SAN BERNARDINO - The city's second-largest group of creditors have added their guns to the city's bankruptcy battle as an ally for now, pitting them against CalPERS and the San Bernardino Public Employee Association.
Pension obligation bond holders - investors who collectively own more than $100 million in bonds the city issued in 2005 to re-fund its obligations to the California Public Employee Retirement System - filed the document with U.S. Bankruptcy Court in Riverside on Friday.
It rebuts most of the points CalPERS and SBPEA made in their objections to the city's bankruptcy filing, saying the city's Chapter 9 bankruptcy petition should be allowed to move forward quickly.
This is good news, said the city's bankruptcy attorney, Paul Glassman of Stradling Yocca Carlson & Rauth.
"We're always happy when a major (creditor) decides to file in our support," said Glassman, whose firm filed an argument making many of the same points in court earlier Friday.
Bondholders were initially skeptical of the city's case, going so far as to object to an earlier motion by the city, write attorneys representing the banking firms Ambac Assurance Co., Erste Europ ische Pfandbrief-und Kommunalkreditbank AG and Wells Fargo Bank.
But facts provided by the city convinced them, they say.
The 21-page document calls CalPERS' argument that no decision about eligibility should be made until the city passes a pendency plan - which it now has - and a plan of adjustment "contrary to the purpose of Chapter 9," which is to give cities breathing room to adjust their debts.
"CalPERS request for delay is a thinly disguised effort to allow it to learn how it will be treated under the plan of adjustment before it decides whether it will wage war over eligibility," they write.
"Meanwhile, it seeks to create a cloud of uncertainty over the city's head to bully the city."
CalPERS also suggested the city should be denied bankruptcy protection because it won't be able to pay its administrative expenses and so won't be able to pass a plan of adjustment that the court would approve.
"The city's failure to pay post-petition obligations indicates its severe liquidity crisis, not bad faith," the bondholders write.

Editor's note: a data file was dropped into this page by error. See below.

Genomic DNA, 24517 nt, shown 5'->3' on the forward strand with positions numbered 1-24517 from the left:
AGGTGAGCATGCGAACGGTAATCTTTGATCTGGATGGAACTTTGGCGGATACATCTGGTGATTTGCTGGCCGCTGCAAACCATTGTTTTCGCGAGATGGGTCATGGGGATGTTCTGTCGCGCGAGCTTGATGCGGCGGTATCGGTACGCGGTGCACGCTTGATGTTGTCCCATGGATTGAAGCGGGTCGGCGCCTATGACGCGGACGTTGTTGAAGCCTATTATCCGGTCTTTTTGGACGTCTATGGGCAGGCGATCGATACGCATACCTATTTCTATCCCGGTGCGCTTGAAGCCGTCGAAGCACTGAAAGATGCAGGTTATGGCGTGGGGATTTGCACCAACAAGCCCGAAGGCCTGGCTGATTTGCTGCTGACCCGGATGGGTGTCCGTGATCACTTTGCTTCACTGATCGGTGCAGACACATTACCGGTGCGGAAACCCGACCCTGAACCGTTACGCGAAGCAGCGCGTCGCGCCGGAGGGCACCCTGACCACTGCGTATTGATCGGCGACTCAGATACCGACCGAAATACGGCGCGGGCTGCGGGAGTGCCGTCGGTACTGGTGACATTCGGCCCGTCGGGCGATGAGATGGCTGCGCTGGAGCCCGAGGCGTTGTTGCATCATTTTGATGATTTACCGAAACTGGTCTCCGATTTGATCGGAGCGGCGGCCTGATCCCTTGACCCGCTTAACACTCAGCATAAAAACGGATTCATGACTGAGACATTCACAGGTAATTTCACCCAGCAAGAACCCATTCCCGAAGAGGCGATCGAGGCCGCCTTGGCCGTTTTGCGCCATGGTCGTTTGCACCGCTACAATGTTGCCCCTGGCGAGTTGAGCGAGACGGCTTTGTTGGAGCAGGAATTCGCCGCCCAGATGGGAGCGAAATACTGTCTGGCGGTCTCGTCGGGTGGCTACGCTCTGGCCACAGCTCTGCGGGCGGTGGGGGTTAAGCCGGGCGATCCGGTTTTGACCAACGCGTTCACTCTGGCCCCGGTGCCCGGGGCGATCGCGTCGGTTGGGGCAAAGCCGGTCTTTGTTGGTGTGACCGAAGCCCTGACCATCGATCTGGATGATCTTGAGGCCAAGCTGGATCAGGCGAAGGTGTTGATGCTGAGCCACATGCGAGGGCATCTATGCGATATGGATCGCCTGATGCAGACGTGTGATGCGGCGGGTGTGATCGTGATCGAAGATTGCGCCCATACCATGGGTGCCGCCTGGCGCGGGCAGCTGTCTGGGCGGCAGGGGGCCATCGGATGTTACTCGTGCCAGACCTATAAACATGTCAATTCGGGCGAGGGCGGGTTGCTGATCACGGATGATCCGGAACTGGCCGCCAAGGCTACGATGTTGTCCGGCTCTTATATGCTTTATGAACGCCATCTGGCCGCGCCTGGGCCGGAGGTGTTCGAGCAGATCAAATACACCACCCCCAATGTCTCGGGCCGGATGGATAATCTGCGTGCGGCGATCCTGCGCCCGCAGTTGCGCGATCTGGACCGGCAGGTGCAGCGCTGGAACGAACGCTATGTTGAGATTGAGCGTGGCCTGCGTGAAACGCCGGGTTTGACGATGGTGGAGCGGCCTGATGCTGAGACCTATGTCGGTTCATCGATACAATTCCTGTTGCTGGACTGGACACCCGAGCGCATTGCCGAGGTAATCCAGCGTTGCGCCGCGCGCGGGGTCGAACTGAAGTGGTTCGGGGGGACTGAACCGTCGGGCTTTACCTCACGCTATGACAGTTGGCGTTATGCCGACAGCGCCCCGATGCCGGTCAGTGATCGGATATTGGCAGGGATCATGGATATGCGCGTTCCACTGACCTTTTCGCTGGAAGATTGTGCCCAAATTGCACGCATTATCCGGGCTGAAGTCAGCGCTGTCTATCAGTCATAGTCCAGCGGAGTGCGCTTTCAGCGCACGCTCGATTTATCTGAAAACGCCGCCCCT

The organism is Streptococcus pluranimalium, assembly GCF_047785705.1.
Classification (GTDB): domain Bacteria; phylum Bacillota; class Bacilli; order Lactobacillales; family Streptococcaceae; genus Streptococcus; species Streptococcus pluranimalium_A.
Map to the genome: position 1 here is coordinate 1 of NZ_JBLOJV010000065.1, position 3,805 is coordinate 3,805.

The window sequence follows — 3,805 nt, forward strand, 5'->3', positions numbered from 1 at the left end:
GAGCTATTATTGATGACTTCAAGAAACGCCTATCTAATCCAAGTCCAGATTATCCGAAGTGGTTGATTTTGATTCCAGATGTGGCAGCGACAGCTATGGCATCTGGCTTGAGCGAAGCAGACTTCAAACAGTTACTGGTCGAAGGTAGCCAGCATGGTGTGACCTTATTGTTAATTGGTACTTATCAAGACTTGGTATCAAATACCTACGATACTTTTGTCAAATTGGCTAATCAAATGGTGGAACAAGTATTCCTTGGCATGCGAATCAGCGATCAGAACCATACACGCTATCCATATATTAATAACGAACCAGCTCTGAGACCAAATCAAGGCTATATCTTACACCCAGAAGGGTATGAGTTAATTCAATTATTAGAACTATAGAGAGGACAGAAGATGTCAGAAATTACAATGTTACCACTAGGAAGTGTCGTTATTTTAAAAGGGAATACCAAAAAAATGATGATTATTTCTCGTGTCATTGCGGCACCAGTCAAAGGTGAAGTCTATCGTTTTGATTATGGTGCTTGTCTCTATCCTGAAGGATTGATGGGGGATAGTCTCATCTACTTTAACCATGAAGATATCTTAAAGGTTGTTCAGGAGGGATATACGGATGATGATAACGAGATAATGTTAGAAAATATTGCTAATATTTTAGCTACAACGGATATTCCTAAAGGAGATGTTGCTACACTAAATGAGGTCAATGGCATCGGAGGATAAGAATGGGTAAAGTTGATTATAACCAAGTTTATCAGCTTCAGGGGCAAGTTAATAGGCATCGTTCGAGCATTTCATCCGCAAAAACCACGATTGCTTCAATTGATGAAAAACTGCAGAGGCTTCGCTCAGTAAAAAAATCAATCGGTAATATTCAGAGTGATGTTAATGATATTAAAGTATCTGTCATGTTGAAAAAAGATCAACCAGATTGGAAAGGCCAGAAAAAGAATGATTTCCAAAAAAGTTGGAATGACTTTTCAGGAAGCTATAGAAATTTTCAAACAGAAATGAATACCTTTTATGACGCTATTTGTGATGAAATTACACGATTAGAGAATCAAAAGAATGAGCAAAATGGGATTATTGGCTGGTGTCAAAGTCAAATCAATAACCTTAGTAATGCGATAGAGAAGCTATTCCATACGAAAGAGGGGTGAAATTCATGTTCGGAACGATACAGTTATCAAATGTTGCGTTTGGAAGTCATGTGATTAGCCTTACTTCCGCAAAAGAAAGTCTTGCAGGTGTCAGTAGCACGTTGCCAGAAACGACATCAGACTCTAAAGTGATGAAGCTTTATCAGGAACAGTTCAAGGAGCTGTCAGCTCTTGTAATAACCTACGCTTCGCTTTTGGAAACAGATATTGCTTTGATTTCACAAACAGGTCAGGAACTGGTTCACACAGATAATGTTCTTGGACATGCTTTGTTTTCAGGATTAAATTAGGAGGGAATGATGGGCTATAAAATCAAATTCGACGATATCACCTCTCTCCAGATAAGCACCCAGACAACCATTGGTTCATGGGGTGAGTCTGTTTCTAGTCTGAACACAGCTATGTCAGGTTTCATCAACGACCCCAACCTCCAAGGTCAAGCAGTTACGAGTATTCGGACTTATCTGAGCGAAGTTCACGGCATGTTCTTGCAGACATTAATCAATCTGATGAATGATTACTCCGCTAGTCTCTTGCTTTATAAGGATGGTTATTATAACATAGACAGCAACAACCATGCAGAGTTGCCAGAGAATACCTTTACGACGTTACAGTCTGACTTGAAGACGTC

"Conclusions regarding treatment of such claims in a plan are premature at this early stage."
CalPERS spokeswoman Amy Norris said there was no update to her organization's position.
SBPEA argued the city's evidence in favor of bankruptcy was unreliable, that more could have been done to prevent bankruptcy and that bankruptcy was filed for the purpose of "war" against employees.
"Regardless of how the city became insolvent, insolvency is factually and legally undeniable: as of the petition date, the city was experiencing a General Fund cash shortfall of $18.9 million - which is expected to grow to $45 million by the end of the fiscal year - and owed more than $13.5 million in unpaid debts," they write.
The bondholders attorneys also point to personnel costs - more than total revenues and higher than comparable Southern California cities, they say - to dispute the characterization of "war."
"It is not bad faith to make severe reductions in personnel costs; rather, it would be folly to ignore them," the attorneys say.
The document was submitted by attorneys David Dubrow; Ralph Taylor, Jr.; Mette Kurth; and Mark Angelov, of Arent Fox LLP in Los Angeles.
They represent holders of three Series A bonds issued in 2005 to fund the city's obligation to CalPERS for employee pension benefits.
The next court hearing is Dec. 21.
Reach Ryan via email, or call him at 909-386-3916.